[Adopt] ButterKnife

Simple library for Android which allows to get rid of boilerplate code for binding view fields and methods. Instead of slow reflection, it generates the binding layer code. Thanks to such an approach, generated layer can be easily obfuscated.

[Adopt] Swift 3

Swift is definitely THE language for Apple development nowadays. Swift 3.0 is a major language release. Unfortunately, it is not source-compatible with Swift 2.2 and 2.3. To help with migration to Swift 3, Xcode 8.0 (an IDE for macOS) contains a code migrator that can automatically handle many of the required code changes.

[Adopt] Dagger 2

Dependency Injection for Android platform. Dagger 2 does not use slow reflection for resolving dependencies. Instead, it relays on compile-time generated code which is responsible for connecting dependency providers with client layer that needs those dependencies. There are numerous advantages of such an approach. Dagger is faster, compared to reflection-based solutions. Additionally, if there is no reflection, there is no need to prevent client classes from being obfuscated. Dagger 2 allows also to define custom scope for dependencies.

[Adopt] Retrofit

Very popular Android library for performing HTTP requests. It can be easily configured and mocked during integration tests.

[Trial] Appium

Appium is an open-source, cross-platform test automation tool for native, hybrid and mobile web apps. Like Selenium, Appium uses the WebDriver JSON Wire Protocol to drive and to test the UI of the mobile apps. It allows to write tests against multiple platforms (iOS, Android, Windows), using the same API (code reuse between iOS, Android, and Windows test suites is possible). However, currently there are a few limitations in Appium like: no support for Android API level < 17, very slow script execution on iOS platform, limited gesture support or no support for Toast messages.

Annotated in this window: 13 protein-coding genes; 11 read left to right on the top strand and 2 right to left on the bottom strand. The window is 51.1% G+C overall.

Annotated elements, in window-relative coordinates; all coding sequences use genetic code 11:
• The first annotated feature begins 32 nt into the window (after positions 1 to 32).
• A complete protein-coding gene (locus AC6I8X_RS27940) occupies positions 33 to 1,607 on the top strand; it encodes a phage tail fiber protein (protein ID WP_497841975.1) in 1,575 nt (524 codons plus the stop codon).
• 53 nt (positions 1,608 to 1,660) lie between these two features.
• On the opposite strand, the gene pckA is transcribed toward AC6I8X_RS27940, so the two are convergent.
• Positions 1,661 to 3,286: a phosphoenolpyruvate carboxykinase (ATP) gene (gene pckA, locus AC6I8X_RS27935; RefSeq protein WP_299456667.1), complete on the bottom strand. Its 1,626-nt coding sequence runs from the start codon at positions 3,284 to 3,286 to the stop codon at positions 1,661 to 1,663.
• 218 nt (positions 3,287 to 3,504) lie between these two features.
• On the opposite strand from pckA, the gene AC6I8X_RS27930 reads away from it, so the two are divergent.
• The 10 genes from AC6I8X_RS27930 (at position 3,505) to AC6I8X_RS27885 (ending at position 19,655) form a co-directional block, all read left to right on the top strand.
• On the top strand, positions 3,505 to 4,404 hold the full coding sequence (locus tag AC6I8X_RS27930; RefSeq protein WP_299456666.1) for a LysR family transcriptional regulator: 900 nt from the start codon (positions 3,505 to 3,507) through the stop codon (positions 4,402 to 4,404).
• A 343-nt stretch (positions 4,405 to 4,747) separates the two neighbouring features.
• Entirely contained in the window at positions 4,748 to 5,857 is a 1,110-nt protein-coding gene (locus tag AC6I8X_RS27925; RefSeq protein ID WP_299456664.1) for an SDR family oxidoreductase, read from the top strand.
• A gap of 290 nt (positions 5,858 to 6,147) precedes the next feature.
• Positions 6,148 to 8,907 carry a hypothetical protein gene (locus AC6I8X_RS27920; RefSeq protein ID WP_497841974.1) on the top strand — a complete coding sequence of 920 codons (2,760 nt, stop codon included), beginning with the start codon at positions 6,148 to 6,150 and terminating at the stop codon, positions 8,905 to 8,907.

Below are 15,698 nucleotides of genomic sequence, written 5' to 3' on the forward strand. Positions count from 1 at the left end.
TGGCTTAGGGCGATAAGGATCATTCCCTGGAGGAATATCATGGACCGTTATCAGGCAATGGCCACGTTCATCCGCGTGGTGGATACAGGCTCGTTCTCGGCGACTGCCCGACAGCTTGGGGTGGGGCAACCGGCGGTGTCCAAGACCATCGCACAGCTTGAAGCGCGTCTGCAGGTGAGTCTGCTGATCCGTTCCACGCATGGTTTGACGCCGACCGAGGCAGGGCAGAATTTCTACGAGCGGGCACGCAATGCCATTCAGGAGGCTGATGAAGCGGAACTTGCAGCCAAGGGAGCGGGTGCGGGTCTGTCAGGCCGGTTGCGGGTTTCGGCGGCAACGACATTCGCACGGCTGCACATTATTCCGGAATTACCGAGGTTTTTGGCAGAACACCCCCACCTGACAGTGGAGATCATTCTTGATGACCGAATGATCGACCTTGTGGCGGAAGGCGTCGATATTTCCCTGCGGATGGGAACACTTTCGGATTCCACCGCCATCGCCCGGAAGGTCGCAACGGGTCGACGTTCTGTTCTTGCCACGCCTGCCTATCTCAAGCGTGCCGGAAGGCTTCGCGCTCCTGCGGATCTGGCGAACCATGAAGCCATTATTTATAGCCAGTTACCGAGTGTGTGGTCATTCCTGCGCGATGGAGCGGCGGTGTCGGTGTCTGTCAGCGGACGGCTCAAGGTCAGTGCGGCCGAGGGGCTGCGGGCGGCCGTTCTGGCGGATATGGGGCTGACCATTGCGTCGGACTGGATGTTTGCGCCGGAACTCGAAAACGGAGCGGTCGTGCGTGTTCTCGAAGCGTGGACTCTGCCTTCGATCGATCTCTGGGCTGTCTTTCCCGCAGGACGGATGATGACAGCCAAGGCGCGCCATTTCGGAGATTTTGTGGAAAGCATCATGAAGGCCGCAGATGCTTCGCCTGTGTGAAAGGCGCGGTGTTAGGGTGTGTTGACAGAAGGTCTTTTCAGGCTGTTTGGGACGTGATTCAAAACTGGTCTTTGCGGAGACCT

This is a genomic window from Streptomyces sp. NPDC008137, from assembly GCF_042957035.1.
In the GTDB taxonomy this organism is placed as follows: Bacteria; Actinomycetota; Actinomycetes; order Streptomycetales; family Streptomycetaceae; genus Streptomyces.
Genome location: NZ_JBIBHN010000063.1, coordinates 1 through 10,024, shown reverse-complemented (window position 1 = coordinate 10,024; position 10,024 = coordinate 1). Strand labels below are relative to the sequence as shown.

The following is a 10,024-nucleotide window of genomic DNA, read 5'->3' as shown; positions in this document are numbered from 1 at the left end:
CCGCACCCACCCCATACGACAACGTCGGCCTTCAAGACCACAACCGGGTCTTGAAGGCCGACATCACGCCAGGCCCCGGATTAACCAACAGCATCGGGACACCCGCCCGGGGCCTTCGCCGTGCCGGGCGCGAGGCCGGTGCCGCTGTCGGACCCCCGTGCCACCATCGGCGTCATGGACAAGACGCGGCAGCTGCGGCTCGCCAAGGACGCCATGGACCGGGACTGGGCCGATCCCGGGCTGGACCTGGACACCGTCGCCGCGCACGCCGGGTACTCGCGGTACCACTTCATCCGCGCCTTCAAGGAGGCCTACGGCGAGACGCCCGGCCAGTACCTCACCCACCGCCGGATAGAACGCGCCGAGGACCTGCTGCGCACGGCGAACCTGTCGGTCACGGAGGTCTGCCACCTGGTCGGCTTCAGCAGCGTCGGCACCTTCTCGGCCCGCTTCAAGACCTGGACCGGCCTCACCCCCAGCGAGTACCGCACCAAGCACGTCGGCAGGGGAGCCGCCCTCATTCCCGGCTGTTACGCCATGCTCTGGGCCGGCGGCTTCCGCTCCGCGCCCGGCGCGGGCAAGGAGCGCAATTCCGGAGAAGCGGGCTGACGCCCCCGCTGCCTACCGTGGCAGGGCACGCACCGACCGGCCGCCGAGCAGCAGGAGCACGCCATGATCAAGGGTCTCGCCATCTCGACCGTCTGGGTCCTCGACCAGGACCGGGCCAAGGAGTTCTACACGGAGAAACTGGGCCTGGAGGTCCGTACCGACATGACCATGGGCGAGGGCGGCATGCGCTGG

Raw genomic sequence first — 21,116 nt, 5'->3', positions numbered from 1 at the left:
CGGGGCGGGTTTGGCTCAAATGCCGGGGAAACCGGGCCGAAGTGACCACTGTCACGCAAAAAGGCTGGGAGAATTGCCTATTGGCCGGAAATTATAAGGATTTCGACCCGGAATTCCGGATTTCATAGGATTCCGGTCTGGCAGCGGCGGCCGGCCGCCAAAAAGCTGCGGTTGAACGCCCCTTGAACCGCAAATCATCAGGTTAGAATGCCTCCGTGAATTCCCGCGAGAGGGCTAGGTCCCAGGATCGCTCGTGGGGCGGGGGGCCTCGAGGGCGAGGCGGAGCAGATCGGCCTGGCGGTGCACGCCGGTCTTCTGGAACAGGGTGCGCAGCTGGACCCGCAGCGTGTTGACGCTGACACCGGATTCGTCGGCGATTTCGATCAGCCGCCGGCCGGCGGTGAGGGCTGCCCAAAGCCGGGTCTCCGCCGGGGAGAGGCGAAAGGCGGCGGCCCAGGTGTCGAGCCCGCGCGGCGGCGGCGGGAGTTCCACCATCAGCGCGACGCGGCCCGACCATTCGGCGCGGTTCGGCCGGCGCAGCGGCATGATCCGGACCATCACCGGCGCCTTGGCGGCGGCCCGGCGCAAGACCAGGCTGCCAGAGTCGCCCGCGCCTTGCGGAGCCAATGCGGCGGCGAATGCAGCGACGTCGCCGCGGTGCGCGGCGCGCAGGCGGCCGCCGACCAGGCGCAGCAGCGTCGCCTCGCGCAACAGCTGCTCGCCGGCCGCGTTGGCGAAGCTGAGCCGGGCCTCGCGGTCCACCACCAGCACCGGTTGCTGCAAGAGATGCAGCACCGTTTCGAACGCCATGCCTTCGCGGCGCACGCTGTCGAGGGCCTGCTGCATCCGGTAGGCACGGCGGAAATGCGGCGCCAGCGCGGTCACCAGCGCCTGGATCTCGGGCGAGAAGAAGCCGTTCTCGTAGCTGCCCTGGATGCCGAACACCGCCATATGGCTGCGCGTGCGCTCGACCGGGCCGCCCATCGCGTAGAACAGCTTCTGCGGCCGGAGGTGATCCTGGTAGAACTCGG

Appium is directed mainly to testers who have no access to the code base.

[Trial] Gradle & Groovy

Very flexible general purpose build tool. It has a powerful support for multi-project builds and introduces a powerful dependency management. It is used on Android by default and can be treated as a replacement for Maven and Ant.

[Trial] React Native

It is an open-source framework created by Facebook for building cross-platform mobile application. It supports iOS, Android and Windows Universal Platform. (Unlike PhoneGap/Cordova) with React Native application logic is written and runs in JavaScript, but application UI is fully native. It is well documented and has quite a big community.

[Assess] Apptimize

Framework for managing the status of feature flags and monitoring A/B tests. It simplifies the process of gradual roll-out of the feature, or the roll-back when needed.

[Assess] Native Script

It is an open source framework for building mobile applications from one code base. It looks like an alternative to Microsoft’s Xamarin and it is backed by Telerik. It also uses XML (XAML-ish) language for describing UI layout, but unlike Xamarin, it uses JS for writing application code and CSS for styling. It allows to use a well-known MV* frameworks for writing code (e.g. Angular with Typescript). Resulting code uses native rendering so it should not have issues with performance or ability to use libraries of choice. It is now available for iOS and Android. Windows support is planned for future releases.

[Assess] Espresso

Espresso is the Android test kit provided by Google. It provides a small and easy-to-learn API to interact with the UI elements of a native Android app. Espresso is mainly directed to developers who have access to the code base in order to write fast and reliable tests.

[Assess] XCUITest

XCTest testing framework is the default framework promoted by Apple for testing iOS applications. XCUItest is a part of it, typically used for functional testing, automated testing of common workflows, demo sequences or behaviour of customer views. Xcode (an IDE for macOS) includes the UI test recorder. XCUITest is mainly directed to developers who have access to the code base in order to write fast and reliable tests.

[Assess] Real-time databases (offline first, Azure mobile services)

It is a cloud-hosted database, where data is stored as JSON and synchronized in real-time to every connected client. When you build cross-platform apps with iOS, Android, and JavaScript SDKs, all of your clients share one Real-time Database instance and automatically receive updates with the newest data.